Saturday, 11 November 2017
Final-year pharmacy student Sonja Bimler is looking forward to putting her passion for primary prevention strategies to work in a couple of months’ time when she begins her internship.
The 22-year-old has secured an internship at Waikato Hospital which she will begin in January next year.
Her hospital placement during training introduced her to medicines information inquiries, medicines reconciliation and areas of specialisation like oncology, all of which she found highly engaging.
But one of her key drivers for helping people improve their health is educating them about prevention strategies.
“I have always been really passionate about primary prevention strategies – improving public health and targeting preventable illnesses like obesity and diabetes before they occur,” Sonja explains.
Sonja’s interest in this area was a factor in her winning the Future Pharmacist of the Year Award at this year’s Pharmacy Awards. Her award-winning essay about recent reductions in childhood vaccination rates and the need for better communication with parents to help boost rates, focused on prevention strategies.
Improving health literacy with good science communication skills to the public is another area she is particularly interested in.
Sonja says she knew early on at secondary school that she wanted to work in the health sector as she had a real interest in diseases and how these are prevented, treated and managed. She also had a decent grasp of the core science subjects, good interpersonal skills and a desire to work with patients on a daily basis.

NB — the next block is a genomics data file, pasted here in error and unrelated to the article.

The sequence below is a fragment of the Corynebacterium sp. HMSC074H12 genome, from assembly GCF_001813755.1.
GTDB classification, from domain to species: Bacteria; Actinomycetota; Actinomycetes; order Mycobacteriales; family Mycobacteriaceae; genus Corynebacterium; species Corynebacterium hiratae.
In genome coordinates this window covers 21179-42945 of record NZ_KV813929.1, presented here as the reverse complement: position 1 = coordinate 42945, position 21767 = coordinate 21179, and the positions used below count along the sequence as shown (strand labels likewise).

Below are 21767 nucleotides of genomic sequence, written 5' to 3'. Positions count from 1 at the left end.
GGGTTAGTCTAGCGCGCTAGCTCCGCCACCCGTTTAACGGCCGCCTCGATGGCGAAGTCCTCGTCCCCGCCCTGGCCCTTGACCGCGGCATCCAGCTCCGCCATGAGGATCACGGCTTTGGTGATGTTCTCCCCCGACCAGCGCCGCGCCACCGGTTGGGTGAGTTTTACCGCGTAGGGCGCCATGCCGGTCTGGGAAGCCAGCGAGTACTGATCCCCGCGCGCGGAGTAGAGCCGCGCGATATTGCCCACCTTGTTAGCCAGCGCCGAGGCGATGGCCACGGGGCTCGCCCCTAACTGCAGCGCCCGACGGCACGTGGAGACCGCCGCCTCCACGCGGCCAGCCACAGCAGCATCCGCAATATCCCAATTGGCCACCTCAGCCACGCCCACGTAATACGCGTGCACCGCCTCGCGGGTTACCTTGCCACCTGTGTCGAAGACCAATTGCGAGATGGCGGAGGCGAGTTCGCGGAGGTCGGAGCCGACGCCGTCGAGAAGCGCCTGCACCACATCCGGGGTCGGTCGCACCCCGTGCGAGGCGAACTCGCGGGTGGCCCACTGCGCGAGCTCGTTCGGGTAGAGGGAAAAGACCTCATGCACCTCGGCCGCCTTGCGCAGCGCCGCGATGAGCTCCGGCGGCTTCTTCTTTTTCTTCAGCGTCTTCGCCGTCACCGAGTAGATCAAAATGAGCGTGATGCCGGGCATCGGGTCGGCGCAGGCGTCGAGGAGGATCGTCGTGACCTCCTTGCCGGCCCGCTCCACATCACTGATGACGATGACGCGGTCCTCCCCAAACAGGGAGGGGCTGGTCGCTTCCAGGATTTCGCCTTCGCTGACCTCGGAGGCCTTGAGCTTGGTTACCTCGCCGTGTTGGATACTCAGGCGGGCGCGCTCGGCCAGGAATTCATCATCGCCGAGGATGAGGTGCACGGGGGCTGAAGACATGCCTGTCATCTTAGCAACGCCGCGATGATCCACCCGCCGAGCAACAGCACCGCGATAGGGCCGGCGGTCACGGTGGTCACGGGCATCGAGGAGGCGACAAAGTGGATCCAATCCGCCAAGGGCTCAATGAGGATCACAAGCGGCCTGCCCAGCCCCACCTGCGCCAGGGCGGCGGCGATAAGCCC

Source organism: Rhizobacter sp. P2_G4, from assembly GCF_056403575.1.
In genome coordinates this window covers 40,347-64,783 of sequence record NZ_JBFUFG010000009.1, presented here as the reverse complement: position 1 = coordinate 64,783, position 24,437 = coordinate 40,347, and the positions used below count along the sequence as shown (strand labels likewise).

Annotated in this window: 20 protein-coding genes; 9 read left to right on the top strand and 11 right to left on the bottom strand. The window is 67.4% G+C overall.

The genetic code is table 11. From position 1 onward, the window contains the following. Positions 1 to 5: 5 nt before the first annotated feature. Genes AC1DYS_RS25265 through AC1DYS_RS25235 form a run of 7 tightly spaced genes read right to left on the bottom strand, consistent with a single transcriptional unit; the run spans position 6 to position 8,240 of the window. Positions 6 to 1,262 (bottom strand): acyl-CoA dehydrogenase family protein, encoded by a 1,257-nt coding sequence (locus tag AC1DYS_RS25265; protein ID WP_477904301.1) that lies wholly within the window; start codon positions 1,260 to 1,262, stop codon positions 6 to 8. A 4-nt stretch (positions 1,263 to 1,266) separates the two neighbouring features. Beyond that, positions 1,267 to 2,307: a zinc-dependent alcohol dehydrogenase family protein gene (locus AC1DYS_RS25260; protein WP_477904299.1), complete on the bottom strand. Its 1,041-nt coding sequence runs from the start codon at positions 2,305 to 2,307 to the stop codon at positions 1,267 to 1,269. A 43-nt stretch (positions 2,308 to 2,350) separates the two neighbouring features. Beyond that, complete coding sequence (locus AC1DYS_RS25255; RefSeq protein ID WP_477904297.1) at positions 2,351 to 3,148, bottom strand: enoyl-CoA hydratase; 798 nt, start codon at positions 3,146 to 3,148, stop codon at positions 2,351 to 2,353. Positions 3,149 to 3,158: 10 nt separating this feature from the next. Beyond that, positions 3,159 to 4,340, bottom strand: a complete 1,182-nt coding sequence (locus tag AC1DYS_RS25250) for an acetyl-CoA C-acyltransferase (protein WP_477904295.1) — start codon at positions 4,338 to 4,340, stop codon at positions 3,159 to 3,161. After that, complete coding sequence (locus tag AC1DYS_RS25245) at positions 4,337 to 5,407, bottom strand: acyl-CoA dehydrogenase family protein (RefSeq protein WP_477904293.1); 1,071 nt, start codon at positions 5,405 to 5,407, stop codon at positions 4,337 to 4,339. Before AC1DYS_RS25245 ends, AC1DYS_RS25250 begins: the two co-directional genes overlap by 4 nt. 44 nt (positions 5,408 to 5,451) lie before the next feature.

But, while she understood the basic premise of supplying medicines and providing information about how to use them properly, Sonja was not aware of the extent of other roles pharmacists now provide until beginning her studies at Otago.
She has also particularly enjoyed the curriculum’s focus on science. “I really like that you get a good background in chemistry and all the basic sciences underlying pharmacy; you may not use it in your day-to-day practice, but it’s good to have the knowledge.”
Sonja says one of the best things about being a pharmacy student at Otago is the school staff. “The lecturers in the pharmacy school are really committed to teaching and put a huge amount of effort into helping out when something is difficult to understand.”
There’s also a good balance between lectures, practical workshops or labs as well as events like the wine and cheese evening and the pharmacy ball, Sonja says.
Article written by Liane Topham-Kindley for PharmacyToday, November 2017.